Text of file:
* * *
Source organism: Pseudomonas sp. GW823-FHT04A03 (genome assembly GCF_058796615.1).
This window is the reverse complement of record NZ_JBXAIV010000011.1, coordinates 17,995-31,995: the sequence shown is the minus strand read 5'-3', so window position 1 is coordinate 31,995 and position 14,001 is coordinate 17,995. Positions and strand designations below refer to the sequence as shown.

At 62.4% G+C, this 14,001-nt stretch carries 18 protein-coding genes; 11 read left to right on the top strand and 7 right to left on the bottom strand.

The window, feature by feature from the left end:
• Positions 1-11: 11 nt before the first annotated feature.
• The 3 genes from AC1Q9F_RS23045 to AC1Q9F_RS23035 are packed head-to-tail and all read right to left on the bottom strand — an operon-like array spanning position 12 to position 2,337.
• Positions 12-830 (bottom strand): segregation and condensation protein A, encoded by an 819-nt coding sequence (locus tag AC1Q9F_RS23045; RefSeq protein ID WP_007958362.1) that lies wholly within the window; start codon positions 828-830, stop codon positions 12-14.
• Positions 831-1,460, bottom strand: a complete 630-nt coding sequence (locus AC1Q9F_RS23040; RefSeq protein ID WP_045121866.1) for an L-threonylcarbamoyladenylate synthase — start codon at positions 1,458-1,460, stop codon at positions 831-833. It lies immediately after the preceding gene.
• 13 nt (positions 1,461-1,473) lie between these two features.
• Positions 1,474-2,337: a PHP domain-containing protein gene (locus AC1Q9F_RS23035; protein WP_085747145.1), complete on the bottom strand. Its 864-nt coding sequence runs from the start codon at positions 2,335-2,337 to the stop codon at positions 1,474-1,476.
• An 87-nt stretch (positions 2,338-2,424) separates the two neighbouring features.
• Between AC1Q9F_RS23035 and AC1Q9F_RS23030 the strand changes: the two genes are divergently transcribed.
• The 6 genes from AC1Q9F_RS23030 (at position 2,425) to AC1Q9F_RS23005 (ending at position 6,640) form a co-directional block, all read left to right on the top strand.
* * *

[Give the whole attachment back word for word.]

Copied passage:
Source organism: Pseudomonas sp. GW823-FHT04A03 (genome assembly GCF_058796615.1).
This window is the reverse complement of record NZ_JBXAIV010000011.1, coordinates 17,995-31,995: the sequence shown is the minus strand read 5'-3', so window position 1 is coordinate 31,995 and position 14,001 is coordinate 17,995. Positions and strand designations below refer to the sequence as shown.

At 62.4% G+C, this 14,001-nt stretch carries 18 protein-coding genes; 11 read left to right on the top strand and 7 right to left on the bottom strand.

The window, feature by feature from the left end:
• Positions 1-11: 11 nt before the first annotated feature.
• The 3 genes from AC1Q9F_RS23045 to AC1Q9F_RS23035 are packed head-to-tail and all read right to left on the bottom strand — an operon-like array spanning position 12 to position 2,337.
• Positions 12-830 (bottom strand): segregation and condensation protein A, encoded by an 819-nt coding sequence (locus tag AC1Q9F_RS23045; RefSeq protein ID WP_007958362.1) that lies wholly within the window; start codon positions 828-830, stop codon positions 12-14.
• Positions 831-1,460, bottom strand: a complete 630-nt coding sequence (locus AC1Q9F_RS23040; RefSeq protein ID WP_045121866.1) for an L-threonylcarbamoyladenylate synthase — start codon at positions 1,458-1,460, stop codon at positions 831-833. It lies immediately after the preceding gene.
• 13 nt (positions 1,461-1,473) lie between these two features.
• Positions 1,474-2,337: a PHP domain-containing protein gene (locus AC1Q9F_RS23035; protein WP_085747145.1), complete on the bottom strand. Its 864-nt coding sequence runs from the start codon at positions 2,335-2,337 to the stop codon at positions 1,474-1,476.
• An 87-nt stretch (positions 2,338-2,424) separates the two neighbouring features.
• Between AC1Q9F_RS23035 and AC1Q9F_RS23030 the strand changes: the two genes are divergently transcribed.
• The 6 genes from AC1Q9F_RS23030 (at position 2,425) to AC1Q9F_RS23005 (ending at position 6,640) form a co-directional block, all read left to right on the top strand.